How do you picture the devil? I tend to picture a being rather like Hades from Greek mythology. I think that’s probably the way a lot of people envision him, even though they might imagine him as somewhat more powerful and serious than this guy on the right.
But I was thinking.
If you go around with that picture in your head and never think about it, it can really cause a lot of misconceptions.
In Greek mythology, Hades is kind of the opposite of Zeus. They’re about equally powerful, but they can never get along, so they end up ruling different realms. Zeus always wins when they argue, but never by much, so you’re never entirely sure that’s how things will turn out. (At least, this is how I understand things. But my knowledge comes mostly from the Disney movie Hercules and the Percy Jackson series. So forgive any inaccuracies.)
That doesn’t describe God and Satan at all. They’re not even close to equally powerful. God created the Devil, though not to create an enemy for himself. The decision to be the enemy was Satan’s, but he really has no hope of competing. He’s only the creation.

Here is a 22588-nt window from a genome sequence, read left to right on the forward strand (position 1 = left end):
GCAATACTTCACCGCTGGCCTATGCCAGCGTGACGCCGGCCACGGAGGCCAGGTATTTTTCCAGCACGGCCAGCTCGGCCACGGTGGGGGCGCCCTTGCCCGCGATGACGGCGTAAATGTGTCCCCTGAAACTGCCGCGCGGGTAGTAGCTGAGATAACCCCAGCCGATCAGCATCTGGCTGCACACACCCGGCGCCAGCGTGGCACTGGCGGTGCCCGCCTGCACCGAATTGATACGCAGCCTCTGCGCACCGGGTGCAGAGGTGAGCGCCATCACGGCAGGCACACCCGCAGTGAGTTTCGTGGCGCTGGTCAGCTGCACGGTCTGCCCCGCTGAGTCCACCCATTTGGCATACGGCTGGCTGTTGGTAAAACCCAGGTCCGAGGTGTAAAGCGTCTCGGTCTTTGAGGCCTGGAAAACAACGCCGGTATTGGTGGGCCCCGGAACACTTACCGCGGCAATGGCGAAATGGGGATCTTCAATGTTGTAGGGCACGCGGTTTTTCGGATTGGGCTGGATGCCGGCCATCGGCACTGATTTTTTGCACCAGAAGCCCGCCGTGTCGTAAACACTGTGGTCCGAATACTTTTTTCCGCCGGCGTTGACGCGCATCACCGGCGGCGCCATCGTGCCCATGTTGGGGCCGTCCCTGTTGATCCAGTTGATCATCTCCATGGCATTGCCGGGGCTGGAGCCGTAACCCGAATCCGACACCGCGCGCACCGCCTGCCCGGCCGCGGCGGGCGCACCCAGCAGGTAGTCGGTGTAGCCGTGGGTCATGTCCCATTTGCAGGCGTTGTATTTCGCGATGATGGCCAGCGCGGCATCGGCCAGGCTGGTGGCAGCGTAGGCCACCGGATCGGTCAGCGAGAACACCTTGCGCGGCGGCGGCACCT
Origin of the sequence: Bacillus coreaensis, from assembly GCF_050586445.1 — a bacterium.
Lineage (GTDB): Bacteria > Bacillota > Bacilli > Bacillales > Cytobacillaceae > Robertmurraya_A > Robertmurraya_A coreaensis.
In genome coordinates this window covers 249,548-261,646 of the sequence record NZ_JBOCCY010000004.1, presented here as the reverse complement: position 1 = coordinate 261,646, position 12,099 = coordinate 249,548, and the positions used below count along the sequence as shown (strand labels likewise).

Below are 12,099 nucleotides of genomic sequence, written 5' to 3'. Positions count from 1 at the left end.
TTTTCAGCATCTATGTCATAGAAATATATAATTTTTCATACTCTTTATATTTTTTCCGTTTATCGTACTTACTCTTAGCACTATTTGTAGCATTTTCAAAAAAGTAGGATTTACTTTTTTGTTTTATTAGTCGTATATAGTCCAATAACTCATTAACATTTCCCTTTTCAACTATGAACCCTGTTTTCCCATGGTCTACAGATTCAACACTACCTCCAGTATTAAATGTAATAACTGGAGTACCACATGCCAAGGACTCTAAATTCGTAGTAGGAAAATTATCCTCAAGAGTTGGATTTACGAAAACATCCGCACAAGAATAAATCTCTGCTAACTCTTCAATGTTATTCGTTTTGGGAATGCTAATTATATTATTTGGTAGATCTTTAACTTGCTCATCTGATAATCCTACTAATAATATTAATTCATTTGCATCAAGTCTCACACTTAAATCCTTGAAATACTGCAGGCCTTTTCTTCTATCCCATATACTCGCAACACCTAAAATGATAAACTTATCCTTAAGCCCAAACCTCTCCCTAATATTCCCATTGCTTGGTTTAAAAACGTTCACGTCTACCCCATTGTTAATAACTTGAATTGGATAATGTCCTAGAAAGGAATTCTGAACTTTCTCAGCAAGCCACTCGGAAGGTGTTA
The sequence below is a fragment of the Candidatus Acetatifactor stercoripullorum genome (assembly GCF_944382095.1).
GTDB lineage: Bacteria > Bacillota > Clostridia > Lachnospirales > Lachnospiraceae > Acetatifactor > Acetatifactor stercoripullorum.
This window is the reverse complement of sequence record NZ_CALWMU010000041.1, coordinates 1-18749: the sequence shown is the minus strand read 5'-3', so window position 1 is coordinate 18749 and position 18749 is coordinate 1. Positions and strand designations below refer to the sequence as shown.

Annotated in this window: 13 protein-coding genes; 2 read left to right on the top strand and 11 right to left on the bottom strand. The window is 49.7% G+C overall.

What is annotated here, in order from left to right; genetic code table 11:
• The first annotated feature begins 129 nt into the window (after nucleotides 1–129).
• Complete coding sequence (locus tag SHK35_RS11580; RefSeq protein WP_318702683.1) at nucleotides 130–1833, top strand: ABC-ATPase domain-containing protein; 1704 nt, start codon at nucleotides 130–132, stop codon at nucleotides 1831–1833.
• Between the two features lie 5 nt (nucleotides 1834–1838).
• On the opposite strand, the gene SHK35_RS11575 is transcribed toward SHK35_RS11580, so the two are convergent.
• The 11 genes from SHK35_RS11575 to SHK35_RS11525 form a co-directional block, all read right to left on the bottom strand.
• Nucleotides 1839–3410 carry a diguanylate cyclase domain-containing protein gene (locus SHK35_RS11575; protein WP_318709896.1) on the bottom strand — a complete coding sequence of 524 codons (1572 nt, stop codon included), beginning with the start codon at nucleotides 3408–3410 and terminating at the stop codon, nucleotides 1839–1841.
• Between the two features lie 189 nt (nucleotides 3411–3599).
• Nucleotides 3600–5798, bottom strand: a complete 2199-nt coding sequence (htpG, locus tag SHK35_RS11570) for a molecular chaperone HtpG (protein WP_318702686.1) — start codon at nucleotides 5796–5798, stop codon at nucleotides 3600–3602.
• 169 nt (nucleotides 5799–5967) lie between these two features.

The Devil also isn’t the ruler his own realm. The eternal fire is prepared for (not by) the devil and his angels (Matthew 25:41). In Revelation 20:10, he is “thrown into the lake of fire and sulfur where the beast and the false prophet were, and they will be tormented day and night forever and ever.” Thrown. He doesn’t go willingly with those who were loyal to him following happily at his heals. No, he is forced into a place where he is going to be tormented forever. He doesn’t want to go to hell any more than anyone else does.
And even though he is rebellious, there are times Satan has to get God’s permission to cause trouble. In Job 1:6-12 and 2:1-6, Satan asks God if he can harm Job, and God sets limits even when he says yes. And in Luke 22:31-32, Jesus said, “Simon, Simon, behold, Satan demanded to have you, that he might sift you like wheat, but I have prayed for you that your faith may not fail. And when you have turned again, strengthen your brothers.” I don’t know that this is always the case, but at least in certain situations, the Devil can’t act on his every whim. And that ought to be a very encouraging thought.
Now, I am certainly not suggesting that Satan is not dangerous or that we should not be wary of him. But we certainly need to stop thinking of him as God’s evil equivalent.